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How to Keep Rabbits from Eating the Lawn

Rabbits reproduce at an extremely fast pace. Learning how to keep rabbits from eating the lawn or garden can seem impossible.

“This year (2012) I have seen more rabbit damage in lawns then ever before,” Jeff Disler, plant health care consultant. “Especially in south metro areas like Littleton, Parker, Castle Rock, just everywhere. ” Disler speculates that drought has reduced their natural food supply causing them to target new sources of nutrition, ie. your lawn.

Rabbits will eat grass and regurgitate part onto the lawn. This leftover product will start to burn the grass. The rabbit will return to the same spot up to three times and repeat the same process. By the end you have these weird blackspots or dead growth made by the acidic, digestive fluids of the rabbit.

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So what do you do when they begin to eat up your garden or chew up your grass and newly planted trees and shrubs?  Below are some tips and tricks to minimize the damage these pesky animals create.

How to Keep Rabbits from Eating the Lawn

The first step is to make sure that the yard and surrounding area is unattractive to rabbits.  This encourages movement onto better foraging grounds then your yard.

Regular mowing and picking up clippings and other debris helps. Debris such as accumulated grass, sticks or leaves give rabbits a place to hide from predators which makes them prefer that area.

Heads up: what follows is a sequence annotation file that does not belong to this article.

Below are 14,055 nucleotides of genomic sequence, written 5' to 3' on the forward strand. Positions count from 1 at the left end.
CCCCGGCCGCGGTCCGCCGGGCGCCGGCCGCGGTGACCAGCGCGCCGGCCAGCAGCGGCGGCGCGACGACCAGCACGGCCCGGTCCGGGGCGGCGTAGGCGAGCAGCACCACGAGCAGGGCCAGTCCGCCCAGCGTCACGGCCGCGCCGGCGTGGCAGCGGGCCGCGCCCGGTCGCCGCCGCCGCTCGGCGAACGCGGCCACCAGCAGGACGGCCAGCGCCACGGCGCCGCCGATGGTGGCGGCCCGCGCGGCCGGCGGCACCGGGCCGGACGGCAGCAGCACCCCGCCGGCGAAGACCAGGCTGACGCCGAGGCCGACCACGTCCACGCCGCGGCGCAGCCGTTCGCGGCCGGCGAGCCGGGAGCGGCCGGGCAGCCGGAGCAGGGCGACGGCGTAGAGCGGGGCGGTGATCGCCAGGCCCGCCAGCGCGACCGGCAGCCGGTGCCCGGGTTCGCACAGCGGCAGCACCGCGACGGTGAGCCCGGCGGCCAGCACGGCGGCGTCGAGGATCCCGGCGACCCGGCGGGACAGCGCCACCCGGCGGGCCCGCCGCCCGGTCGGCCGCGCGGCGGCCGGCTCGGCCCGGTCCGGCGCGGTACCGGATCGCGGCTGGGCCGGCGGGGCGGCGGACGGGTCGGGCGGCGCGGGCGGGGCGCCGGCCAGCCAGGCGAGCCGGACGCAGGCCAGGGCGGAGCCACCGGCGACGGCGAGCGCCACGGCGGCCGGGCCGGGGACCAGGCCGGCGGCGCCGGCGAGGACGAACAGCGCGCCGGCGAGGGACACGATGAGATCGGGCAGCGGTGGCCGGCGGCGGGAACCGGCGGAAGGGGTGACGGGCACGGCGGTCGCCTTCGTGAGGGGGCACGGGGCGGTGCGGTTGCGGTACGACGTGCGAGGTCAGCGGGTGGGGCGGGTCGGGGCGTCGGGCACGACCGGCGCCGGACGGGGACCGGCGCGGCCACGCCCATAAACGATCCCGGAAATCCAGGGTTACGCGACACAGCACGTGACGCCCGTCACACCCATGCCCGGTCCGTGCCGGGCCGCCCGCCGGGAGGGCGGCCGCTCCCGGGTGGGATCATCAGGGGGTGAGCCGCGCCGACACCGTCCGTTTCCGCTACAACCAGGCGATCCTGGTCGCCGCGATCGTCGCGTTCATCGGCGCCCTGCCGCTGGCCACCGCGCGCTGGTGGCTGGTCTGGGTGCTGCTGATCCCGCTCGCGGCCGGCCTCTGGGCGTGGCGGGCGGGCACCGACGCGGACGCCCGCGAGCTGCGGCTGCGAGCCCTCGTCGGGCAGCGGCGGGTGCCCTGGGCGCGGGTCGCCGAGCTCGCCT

How to Keep Rabbits from Eating the Lawn

If you still get rabbits and you want a sure fire way to protect your area the only way that doesn’t cause damage to your lawn or garden is a fence.

It is recommended you use chicken wire that is 3 feet high and 10 inches deep so that the rabbits can’t hop over or dig under it.

If your trying to protect young trees or shrubs, hardware cloth will deter the rabbits from eating them up. Simply wrap the cloth around the base of the tree or shrub.  Hard ware cloth is located near the chicken wire in the hardware store.

Live traps are a common way to get rid of rabbits.  Live traps allow you to catch the rabbit alive and then release them somewhere else.  The problem with this strategy is that rules vary by location on releasing wild animals, so you would have make sure it’s legal. Or hire a local critter collector.

The last way to manage rabbits, that we recommend, is through repellents.  The problem with repellents is there are so many of them and they all seem to have questionable results.  We recommend you try the following and see if they have an effect:

  • dog hair
  • lavender
  •  garlic
  •  catnip
  • blood meal
  • fox urine
  • rabbit  repellent

Spread any one of these ingredients around the areas that you don’t want the rabbits to enter and reapply after rain or snow to keep the rabbits at bay.

Let us know how you kept rabbits out of your lawn or garden.

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